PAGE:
Up in the highlands, it certainly felt like I was worlds away, in another place, where time probably would wait for you.
Last weekend I flew to Bario on MasWings via Miri - AND I was amused to find out that you have to be weighed in together with your luggage when you check-in, as we will be onboard a Twin Otter aircraft that fits only 19 passengers.
For the first ten minutes I must admit that being slightly claustrophobic, I was kind of nervous in that tiny plane. It seemed that everything functioned 'mechanically' - seated in the first row I could see whatever the pilot and first officer were fiddling with. The commander of the flight was Captain Mendoza, a friendly and smiling man ("Come on board, everyone ... it's all business class")
Approaching Bario airstrip, ready to land.
Nervous passengers? The guy on the right certainly was.
Unloading the luggage.
Bario means wind.
The place I stayed at is called JungleBluesDream, run by Stephen and Tine. It has I think about 5 rooms, and also doubles up as Stephen's art gallery.
And Tine :)
The story of Stephen and Tine. Viking Girl meets Kelabit warrior :)
Can I just say that I LOVE my room. Simple yet comfortable. Warm quilt. The painted wall was lovely.
Look - isn't this lovely to look at? Love the details.
And I did something uncharacteristic, that is, I unpacked all my clothes immediately. I've never done that, ever.
It's always the most simplest of food that gives you most pleasure. Our meals were all tasty and yummy, in generous portions. Plenty of local vegetables, which I enjoyed very much. Tine's pumpkin soup is out of this world. As is Stephen's pumpkin puff. Oh and they bake their own bread too for breakfast :) Despite the long walks and treks I actually think I put on some weight.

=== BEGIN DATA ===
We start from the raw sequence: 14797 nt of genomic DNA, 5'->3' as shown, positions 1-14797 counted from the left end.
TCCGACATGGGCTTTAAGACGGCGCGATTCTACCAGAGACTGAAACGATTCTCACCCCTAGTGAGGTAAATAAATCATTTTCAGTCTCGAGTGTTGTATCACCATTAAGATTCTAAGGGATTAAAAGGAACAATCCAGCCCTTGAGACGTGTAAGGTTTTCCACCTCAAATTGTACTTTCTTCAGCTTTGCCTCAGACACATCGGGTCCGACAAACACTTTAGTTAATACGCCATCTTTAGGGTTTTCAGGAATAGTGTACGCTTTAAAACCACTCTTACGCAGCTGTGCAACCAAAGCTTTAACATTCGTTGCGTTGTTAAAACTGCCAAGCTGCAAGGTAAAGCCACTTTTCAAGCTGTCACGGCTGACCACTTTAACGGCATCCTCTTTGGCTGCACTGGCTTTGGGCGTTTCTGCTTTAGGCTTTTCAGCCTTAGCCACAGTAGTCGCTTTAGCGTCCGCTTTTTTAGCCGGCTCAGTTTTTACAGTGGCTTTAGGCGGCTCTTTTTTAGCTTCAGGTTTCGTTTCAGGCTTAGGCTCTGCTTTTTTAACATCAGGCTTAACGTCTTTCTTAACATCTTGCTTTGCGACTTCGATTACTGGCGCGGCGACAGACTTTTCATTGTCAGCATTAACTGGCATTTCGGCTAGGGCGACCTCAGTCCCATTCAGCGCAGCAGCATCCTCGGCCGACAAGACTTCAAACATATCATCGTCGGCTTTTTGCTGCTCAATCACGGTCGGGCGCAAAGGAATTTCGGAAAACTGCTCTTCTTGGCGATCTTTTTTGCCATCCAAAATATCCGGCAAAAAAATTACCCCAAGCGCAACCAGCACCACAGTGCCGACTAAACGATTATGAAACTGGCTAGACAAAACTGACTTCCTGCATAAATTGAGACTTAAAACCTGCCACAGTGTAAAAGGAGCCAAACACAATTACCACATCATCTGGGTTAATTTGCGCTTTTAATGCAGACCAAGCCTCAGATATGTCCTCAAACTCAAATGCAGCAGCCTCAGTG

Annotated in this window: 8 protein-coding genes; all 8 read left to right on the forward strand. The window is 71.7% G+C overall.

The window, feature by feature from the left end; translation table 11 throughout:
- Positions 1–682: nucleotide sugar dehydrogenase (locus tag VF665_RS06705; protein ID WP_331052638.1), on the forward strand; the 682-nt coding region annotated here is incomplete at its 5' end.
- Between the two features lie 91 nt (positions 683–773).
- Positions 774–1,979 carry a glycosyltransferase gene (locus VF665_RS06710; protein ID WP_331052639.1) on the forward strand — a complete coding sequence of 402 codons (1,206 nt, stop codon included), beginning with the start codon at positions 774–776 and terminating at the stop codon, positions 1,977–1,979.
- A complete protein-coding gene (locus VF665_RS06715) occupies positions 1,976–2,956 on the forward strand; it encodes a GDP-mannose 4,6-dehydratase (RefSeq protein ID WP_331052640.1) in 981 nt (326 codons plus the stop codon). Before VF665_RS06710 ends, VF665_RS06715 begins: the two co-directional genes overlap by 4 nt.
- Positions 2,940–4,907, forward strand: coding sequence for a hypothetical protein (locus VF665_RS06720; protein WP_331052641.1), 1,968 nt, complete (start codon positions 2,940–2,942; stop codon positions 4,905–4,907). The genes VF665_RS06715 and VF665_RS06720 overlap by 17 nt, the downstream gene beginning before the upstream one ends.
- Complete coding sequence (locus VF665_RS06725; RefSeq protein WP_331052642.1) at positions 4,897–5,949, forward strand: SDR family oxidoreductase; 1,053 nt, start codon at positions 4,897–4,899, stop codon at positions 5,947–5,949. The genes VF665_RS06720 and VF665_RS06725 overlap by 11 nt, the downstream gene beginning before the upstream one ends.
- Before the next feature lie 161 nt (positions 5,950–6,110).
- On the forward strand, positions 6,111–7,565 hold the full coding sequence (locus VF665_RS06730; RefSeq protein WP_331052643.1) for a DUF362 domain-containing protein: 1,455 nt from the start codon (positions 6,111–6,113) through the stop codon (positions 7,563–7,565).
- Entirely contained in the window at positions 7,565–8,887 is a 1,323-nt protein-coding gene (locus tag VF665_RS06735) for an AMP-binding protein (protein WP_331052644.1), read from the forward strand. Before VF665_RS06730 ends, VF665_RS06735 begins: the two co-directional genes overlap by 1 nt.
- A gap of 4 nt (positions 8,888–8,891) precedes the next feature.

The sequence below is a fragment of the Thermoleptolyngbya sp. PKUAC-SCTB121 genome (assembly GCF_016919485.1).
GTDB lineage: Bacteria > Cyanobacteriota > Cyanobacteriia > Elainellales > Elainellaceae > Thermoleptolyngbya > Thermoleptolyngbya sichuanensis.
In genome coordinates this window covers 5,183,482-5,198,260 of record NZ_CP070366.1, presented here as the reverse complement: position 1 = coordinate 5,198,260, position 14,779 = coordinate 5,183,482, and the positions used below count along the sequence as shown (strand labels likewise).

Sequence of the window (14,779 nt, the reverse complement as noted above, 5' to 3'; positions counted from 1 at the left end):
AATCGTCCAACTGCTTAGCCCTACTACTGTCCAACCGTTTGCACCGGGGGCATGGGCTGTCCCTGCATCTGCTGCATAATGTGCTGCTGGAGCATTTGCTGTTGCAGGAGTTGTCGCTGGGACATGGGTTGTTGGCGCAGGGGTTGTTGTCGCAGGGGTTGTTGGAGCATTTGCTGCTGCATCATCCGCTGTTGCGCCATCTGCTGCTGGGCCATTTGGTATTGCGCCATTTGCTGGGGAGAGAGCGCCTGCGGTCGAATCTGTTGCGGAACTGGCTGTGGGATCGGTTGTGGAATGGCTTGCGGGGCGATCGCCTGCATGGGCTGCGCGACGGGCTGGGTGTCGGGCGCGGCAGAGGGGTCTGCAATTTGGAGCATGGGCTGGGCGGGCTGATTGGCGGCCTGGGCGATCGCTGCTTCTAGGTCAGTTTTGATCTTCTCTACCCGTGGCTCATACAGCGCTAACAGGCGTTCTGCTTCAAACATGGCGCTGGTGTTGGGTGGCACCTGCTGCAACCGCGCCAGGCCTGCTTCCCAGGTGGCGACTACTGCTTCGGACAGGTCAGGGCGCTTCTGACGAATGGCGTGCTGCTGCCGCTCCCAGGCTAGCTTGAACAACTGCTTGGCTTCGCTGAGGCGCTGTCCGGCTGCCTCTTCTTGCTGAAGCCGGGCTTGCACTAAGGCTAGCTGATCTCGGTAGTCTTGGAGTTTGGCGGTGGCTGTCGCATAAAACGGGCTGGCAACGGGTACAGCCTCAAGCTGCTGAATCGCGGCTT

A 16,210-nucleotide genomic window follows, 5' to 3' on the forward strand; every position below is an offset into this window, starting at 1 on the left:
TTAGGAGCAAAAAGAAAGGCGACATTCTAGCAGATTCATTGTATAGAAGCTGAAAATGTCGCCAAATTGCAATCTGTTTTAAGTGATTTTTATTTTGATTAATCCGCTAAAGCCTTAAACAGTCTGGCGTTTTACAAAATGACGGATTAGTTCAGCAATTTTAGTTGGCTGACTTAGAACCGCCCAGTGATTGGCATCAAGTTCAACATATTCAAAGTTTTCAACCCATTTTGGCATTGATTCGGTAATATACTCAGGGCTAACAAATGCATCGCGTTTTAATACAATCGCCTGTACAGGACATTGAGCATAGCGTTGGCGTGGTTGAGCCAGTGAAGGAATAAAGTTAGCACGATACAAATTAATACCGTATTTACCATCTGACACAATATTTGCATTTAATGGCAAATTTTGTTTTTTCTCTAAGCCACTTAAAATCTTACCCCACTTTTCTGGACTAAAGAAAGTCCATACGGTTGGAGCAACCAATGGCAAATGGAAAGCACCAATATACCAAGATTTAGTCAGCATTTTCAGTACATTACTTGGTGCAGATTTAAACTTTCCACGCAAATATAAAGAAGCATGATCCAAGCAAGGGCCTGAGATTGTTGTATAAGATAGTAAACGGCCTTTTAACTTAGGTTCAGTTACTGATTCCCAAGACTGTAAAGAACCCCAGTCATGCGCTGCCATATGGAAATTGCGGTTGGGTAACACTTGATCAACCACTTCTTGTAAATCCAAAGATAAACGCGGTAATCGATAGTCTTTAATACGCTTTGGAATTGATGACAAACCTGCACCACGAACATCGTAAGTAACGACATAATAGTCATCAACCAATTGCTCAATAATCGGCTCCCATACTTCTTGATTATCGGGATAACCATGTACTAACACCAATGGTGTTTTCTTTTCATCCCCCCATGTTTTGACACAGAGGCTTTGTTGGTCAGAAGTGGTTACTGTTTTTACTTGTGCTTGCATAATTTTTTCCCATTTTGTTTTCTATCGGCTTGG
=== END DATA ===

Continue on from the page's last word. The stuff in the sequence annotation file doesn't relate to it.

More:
Local veg and corn.
During the day it's really quiet all around. Gen-sets are usually only switched on from 1830-2130 hrs, after that it's lights out. The first afternoon, I caught up with another guest (Tai, geophysicist-turned-school teacher) and went for walk around Bario.
There are no roads in Bario. What is deemed as roads are rough, bumpy stretches of dirtroads that turn muddy when it rains. The only vehicles you see here are twin-cabs, which also serve as taxis especially for visitors. Most locals use motorbikes as well, even kids. The 'road' network is quiet good though. Using Stephen's hand drawn maps we could navigate the village easily.
They do have a 'town centre', three rows of small shops and eating places. Things are understandably pricey here - a can of Coke is RM3, a gallon of fuel is RM20. I wanted to buy some Bario rice but not much was available. There is also a basic Klinik Kesihatan and an Immigration Office; the new Klinik Kesihatan project looks like it's been abandoned, don't think it can be ready by January by the looks of it.
Oh and they have a police station too - but we were told that the two police officers have nothing much to do since it's such a quiet peaceful place, so they have 'setup' an alternative office at one of the coffeeshops. Haha :p
We climbed and climbed and were rewarded with this gorgeous 360 view of the valley.
Wind turbines at a distance.
Carved signages like these are common. Nice.
In front of Idris Jala's family house, just down the road from JungleBlues. His parents were away that weekend, otherwise we were told that they welcome visitors anytime.
JungleBlues Dream is located in the village of Ulung Palang, up on a small hill. The longhouse has two other families; and is clean, spacious and airy. Stephen's creative works is all around, he's quite well known overseas and has buyers mostly from Europe. I saw a few newspaper articles on his works too, which are mostly modern interpretations of the Orang Ulu motifs and patterns, and some of nature. I wish I can own one original piece from him. Oh and I found out that his brother had designed parts of the Sarawak Cultural Village...artistic family.
Living/reading/lepak area, 1st floor.
At the dining area.
1st Floor, where the guestrooms are located.
My favourite - in my room.
It felt good to be surrounded with creativity in the middle of nowhere :)
To be continued.